The Student Health Center held two free flu clinics in October, encouraging students to get shots and stay healthy for the semester.
On Wednesday, Oct. 3 from 5 to 8 p.m the Student Health Center’s first free flu vaccine clinic was offered to all registered students to protect themselves from the influenza virus.
Director of Student Health Services Dr. Richard Ordway said 203 students received shots on Oct. 3, a number he said was disappointing considering it was more than 300 last year.
On Tuesday, Oct. 23 the Student Health Center held their second free flu clinic, where shots were given from 8:30 a.m. until 4:30 p.m. The Health Center asked students to make appointments in advance, but offered to work around students’ busy schedules.
At the second clinic, 93 students were vaccinated, 64 of whom were scheduled and 29 walk-in appointments.
Lori Mitchell, assistant director of student health services, said many of the students who took advantage of the second clinic said they were unable to attend the first clinic and were happy it was offered again.
“They also expressed the convenience of the clinic taking place during the day, as many were commuters and not here in the evening,” Mitchell said.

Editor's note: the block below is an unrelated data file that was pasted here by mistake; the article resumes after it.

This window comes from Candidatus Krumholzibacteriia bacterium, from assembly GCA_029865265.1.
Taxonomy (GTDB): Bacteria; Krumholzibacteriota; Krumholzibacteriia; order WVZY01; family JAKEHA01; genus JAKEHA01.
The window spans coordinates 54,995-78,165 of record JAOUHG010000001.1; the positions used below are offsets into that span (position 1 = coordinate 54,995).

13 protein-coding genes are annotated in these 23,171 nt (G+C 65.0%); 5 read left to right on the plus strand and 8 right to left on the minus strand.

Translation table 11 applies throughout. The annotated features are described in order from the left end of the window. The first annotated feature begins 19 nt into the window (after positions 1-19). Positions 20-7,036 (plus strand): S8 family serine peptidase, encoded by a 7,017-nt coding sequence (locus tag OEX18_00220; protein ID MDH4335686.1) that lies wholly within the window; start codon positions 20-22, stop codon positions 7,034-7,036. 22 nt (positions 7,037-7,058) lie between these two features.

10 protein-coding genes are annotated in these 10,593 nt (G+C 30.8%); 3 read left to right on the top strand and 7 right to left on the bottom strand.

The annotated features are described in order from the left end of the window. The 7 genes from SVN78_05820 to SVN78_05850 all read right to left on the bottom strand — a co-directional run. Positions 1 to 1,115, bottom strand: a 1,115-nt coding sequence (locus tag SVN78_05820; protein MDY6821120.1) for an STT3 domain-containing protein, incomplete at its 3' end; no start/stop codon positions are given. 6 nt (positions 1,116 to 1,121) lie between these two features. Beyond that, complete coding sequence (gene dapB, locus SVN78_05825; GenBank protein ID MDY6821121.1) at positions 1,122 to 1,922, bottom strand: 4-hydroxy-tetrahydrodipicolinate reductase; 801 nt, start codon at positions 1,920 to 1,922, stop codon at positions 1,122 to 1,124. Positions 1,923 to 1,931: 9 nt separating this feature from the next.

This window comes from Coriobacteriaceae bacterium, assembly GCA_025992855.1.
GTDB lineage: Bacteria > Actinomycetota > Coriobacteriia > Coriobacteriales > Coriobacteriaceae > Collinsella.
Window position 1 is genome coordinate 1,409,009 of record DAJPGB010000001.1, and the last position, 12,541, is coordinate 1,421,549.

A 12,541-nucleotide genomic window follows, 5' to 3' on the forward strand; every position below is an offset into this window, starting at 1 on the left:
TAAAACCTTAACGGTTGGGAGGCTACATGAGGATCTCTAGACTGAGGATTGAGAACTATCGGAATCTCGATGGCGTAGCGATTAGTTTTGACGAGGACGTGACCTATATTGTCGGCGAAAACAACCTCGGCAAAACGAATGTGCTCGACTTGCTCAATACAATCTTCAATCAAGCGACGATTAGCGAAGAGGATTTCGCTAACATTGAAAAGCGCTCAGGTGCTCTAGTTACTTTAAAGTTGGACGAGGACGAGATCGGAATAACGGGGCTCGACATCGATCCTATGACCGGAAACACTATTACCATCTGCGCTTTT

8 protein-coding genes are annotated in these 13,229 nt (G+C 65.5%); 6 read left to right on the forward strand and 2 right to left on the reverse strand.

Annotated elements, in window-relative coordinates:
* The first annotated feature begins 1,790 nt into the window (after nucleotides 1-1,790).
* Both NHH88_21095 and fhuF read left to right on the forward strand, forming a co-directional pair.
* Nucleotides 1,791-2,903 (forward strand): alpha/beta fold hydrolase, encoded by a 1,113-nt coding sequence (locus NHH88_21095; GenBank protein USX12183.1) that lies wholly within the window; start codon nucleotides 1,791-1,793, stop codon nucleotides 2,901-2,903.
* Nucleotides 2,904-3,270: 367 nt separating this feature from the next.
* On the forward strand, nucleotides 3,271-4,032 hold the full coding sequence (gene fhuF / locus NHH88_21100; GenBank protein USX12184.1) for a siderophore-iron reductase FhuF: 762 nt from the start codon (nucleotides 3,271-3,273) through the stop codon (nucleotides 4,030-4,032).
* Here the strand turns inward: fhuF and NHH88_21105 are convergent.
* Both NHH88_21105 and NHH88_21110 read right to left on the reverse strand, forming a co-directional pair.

If students missed their first two opportunities, Dr. Ordway said free flu shots are available anytime from September to March at the Student Health Center. Students just need to call for an appointment ahead of time. In addition, another flu vaccine clinic is being planned for November.
Third-year sculpture major Samantha DeMonte thought it was very important that the Health Center provide free flu shots to ensure the availability to those who may not be able to afford it.
“With all the other costs that college students have to go through, their health should not come last,” DeMonte said. “Vaccines should be available to anyone who would want one.”
The Health Center offers free flu shots in order to encourage students to get vaccinated and to prevent a large outbreak on campus, Ordway said.
“The Student Health Service would like to prevent as much flu on campus as possible,” Ordway said. “A case of flu is very disruptive to a student’s semester work. 15 [out of] 16 of our staff have received flu shots so that we won’t spread flu to students.”
Symptoms of the flu include fever of more than 100.5 degrees, a dry cough, feeling horrible, generalized aching and the feeling sick for two to three weeks, Ordway said.
Victor Ortiz, a fourth-year public relations major who had the flu in the past, advised students to get the shot.
“My entire body just felt horrible, my throat hurt, I could barely get out of bed or eat anything,” Ortiz said. “It was just awful.”
Ordway said the peak time the virus breaks out on campus is mid-December to mid-March. He said everyone over the age of six months should get a flu shot.
“In the last two months, myself and others around me have been so sick that the flu shot doesn’t sound like a bad idea,” DeMonte said. “If it’s one less thing I can avoid this winter, I’m definitely going to look into it.”